James Bond special effects guru shares film secrets, from smashing Aston Martin to crippling Daniel Craig injury
ANGELINA JOLIE received all the praise when her heroine Lara Croft hit movie screens in Tomb Raider in 2001.
But special effects legend Chris Corbould spotted the potential for his little-known co-star to be a future James Bond – Daniel Craig.
The Oscar-winning actor reveals in an exclusive interview that he proposed the actor’s name for the biggest role in movies to producer Barbara Broccoli, the big guy who decides who gets the license to kill.
Now Chris, 63, who designed Bond’s explosions, chases and crashes in 15 films, will give Daniel a huge farewell in No Time to Die, which hits theaters on Thursday.
He says, âI worked with Daniel on Tomb Raider. I remember saying to Barbara, “I just worked with this guy and I think he has James Bond potential.” Her tip paid off and she hired Daniel for Casino Royale in 2006.
So what did he see in the actor best known at the time to our friends in the north on television. Chris remembers, âHe had a way of moving, a way of standing. He also had those piercing blue eyes. When you see his gaze, you believe he is a killer.
After working with Daniel on five of the spy movies, the couple became good friends and they didn’t want to see the 53-year-old quit the billion pound series. He says, âI miss him as soon as I finish working with him.
Chris was 18 when he worked on his first Bond film in 1977, The Spy Who Loved Me starring Sir Roger Moore.
Fans will be delighted to learn that in the latest adventure, a villain’s lair ends up on the wrong side of the spy pyrotechnics.
Chris promises, âYou won’t be disappointed with the action sequences. Here, the special effects guru reveals the secrets of Bond’s explosive adventures. . .
Destroy an Aston Martin
FOR the last Bond film, Chris ordered eight Aston Martin DB5s because he needed to destroy so many.
The classic car was made famous when Sean Connery, the original 007, drove it in Goldfinger in 1964.
But there probably aren’t many owners of vintage vehicles, worth around Â£ 700,000 apiece, who would take their pride and joy to be riddled with bullets like they do in No Time to Die.
So Chris came to an agreement with Aston Martin to build six special versions of the silver engine for the film and he would use two originals for the close-ups.
He says: “It became clear that we needed complete stunts, gimmicks, which Aston Martin put together in a very short period of time.”
Despite heavy damage, none of the cars ended up in the circuit breaker yard, although some were close. Chris says, “We never really trashed any – not totally.”
The agony of Daniel’s waterfalls
AFTER breaking Specter’s leg, pulling an Achilles tendon during Casino Royale, and slicing a finger on Quantum Of Solace, Daniel Craig had to undergo ankle surgery due to an injury during from the shooting of No Time To Die in Jamaica.
Chris says, âI’m not surprised there isn’t any indentation on any of the fight scenes he does. He rushes into it. “
Fortunately, the action hero escaped unscathed from a drowning scene.
Chris says, âThere is a sequence in No Time To Die where Bond is trapped in a sinking train. We built a hydraulic platform in the water tank at Pinewood Studios and put Daniel to the test by seeing how well he could swim underwater.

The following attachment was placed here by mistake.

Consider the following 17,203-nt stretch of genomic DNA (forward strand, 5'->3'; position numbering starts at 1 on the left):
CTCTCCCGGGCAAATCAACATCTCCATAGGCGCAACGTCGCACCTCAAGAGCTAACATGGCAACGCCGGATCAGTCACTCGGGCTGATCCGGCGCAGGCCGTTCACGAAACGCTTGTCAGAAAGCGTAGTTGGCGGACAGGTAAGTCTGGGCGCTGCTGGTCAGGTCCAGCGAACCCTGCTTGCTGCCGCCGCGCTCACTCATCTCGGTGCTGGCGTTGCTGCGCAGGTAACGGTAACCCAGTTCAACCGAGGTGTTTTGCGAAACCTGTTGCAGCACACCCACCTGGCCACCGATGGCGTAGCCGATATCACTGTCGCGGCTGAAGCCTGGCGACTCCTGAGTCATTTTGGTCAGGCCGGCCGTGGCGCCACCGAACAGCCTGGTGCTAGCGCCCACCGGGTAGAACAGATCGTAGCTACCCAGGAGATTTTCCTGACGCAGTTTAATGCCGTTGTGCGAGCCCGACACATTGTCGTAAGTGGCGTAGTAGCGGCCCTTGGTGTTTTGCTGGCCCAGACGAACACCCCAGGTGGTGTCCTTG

Newcomer Lashana Lynch, who plays a secret agent, was also set to do some of her own stunts in scenes where she wrestles with Daniel.
Chris says, âShe got really involved in the role. They started with each other.
ONE of the joys of watching a Bond movie is knowing that the stunts are real.
And keeping computer-generated footage to an absolute minimum doesn’t come cheap – No Time To Die’s budget is said to be Â£ 200million.
In the new movie, the spy will climb out of the back of a plane in a high-tech glider, jump off a bridge, and jump over huge walls on his motorcycle.
Chris says: âWhat I love about Bond is that they have always given me and my team the resources.
âThey could take the easy way out and use CGI, but Bond has always based his films on reality.
“We could have done the big subway train crash sequence in Skyfall as a model or CG, but it wouldn’t have been as good.”
Big Bang Theory
Chris is in the Guinness Book of Records for the size of the explosion he created in Specter where Bond destroys Blofeld’s hideout.
The scene was a nerve-racking time as it had to work the first time around – and director Sam Mendes decided to use a single camera to shoot it.
âIt was very brave,â says Chris.
But he faced some limitations. In Skyfall, Chris wanted to stage a fake explosion at MI6 headquarters in London, but he thought the UK spy agency would say no.
He said, “I wouldn’t have won this battle.”
Instead, computer magic was used to create the effect.
Thrill of the Hunt
When Bond bosses were unhappy with a motorcycle chase in Pierce Brosnan’s first 007 GoldenEye in 1995, Chris had an idea.
He told them, âGet rid of it. Motorcycle chases were made to death. Why doesn’t he steal a tank? “
It went on to become one of Bond’s most iconic sets and helped Brosnan on the path to success in the role.
Chris also imagined an incredible scene for Skyfall director Sam Mendes.
He says: âI got a call from Sam saying, ‘I have this great chase in the London Underground and just need a breathtaking moment.
“I fell asleep that night and the train scene came out of it.”
In the scene, villainous Silva, played by Javier Bardem, makes a huge hole in a tunnel under the rails of the tube – sending a high-speed train crashing through the narrowly missing 007 one.
Chris used full-size replicas of the 60-foot trains for the massive crash.